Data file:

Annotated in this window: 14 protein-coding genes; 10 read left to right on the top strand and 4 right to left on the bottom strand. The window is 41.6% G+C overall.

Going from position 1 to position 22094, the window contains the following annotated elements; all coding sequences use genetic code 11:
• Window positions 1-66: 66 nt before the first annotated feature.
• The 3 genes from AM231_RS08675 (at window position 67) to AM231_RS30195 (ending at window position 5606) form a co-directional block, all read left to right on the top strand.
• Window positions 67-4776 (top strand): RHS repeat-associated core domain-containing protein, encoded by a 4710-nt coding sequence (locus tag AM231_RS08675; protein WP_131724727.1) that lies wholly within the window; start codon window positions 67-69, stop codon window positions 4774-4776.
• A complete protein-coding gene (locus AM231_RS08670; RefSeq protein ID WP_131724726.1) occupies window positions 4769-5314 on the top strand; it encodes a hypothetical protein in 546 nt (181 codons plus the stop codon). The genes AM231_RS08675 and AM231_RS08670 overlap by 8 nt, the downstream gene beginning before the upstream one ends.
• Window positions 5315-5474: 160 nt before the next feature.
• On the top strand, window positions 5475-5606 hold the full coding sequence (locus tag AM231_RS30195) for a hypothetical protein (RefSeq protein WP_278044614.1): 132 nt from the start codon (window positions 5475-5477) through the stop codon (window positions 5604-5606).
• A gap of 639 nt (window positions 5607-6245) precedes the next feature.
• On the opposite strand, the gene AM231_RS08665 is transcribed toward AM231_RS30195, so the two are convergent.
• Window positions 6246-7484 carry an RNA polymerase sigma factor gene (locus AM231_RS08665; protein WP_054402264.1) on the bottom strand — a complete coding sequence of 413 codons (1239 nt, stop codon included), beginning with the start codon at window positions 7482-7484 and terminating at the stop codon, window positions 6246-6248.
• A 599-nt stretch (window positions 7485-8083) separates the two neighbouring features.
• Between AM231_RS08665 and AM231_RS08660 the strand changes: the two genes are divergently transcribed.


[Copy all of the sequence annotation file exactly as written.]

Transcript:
Annotated in this window: 14 protein-coding genes; 10 read left to right on the top strand and 4 right to left on the bottom strand. The window is 41.6% G+C overall.

Going from position 1 to position 22094, the window contains the following annotated elements; all coding sequences use genetic code 11:
• Window positions 1-66: 66 nt before the first annotated feature.
• The 3 genes from AM231_RS08675 (at window position 67) to AM231_RS30195 (ending at window position 5606) form a co-directional block, all read left to right on the top strand.
• Window positions 67-4776 (top strand): RHS repeat-associated core domain-containing protein, encoded by a 4710-nt coding sequence (locus tag AM231_RS08675; protein WP_131724727.1) that lies wholly within the window; start codon window positions 67-69, stop codon window positions 4774-4776.
• A complete protein-coding gene (locus AM231_RS08670; RefSeq protein ID WP_131724726.1) occupies window positions 4769-5314 on the top strand; it encodes a hypothetical protein in 546 nt (181 codons plus the stop codon). The genes AM231_RS08675 and AM231_RS08670 overlap by 8 nt, the downstream gene beginning before the upstream one ends.
• Window positions 5315-5474: 160 nt before the next feature.
• On the top strand, window positions 5475-5606 hold the full coding sequence (locus tag AM231_RS30195) for a hypothetical protein (RefSeq protein WP_278044614.1): 132 nt from the start codon (window positions 5475-5477) through the stop codon (window positions 5604-5606).
• A gap of 639 nt (window positions 5607-6245) precedes the next feature.
• On the opposite strand, the gene AM231_RS08665 is transcribed toward AM231_RS30195, so the two are convergent.
• Window positions 6246-7484 carry an RNA polymerase sigma factor gene (locus AM231_RS08665; protein WP_054402264.1) on the bottom strand — a complete coding sequence of 413 codons (1239 nt, stop codon included), beginning with the start codon at window positions 7482-7484 and terminating at the stop codon, window positions 6246-6248.
• A 599-nt stretch (window positions 7485-8083) separates the two neighbouring features.
• Between AM231_RS08665 and AM231_RS08660 the strand changes: the two genes are divergently transcribed.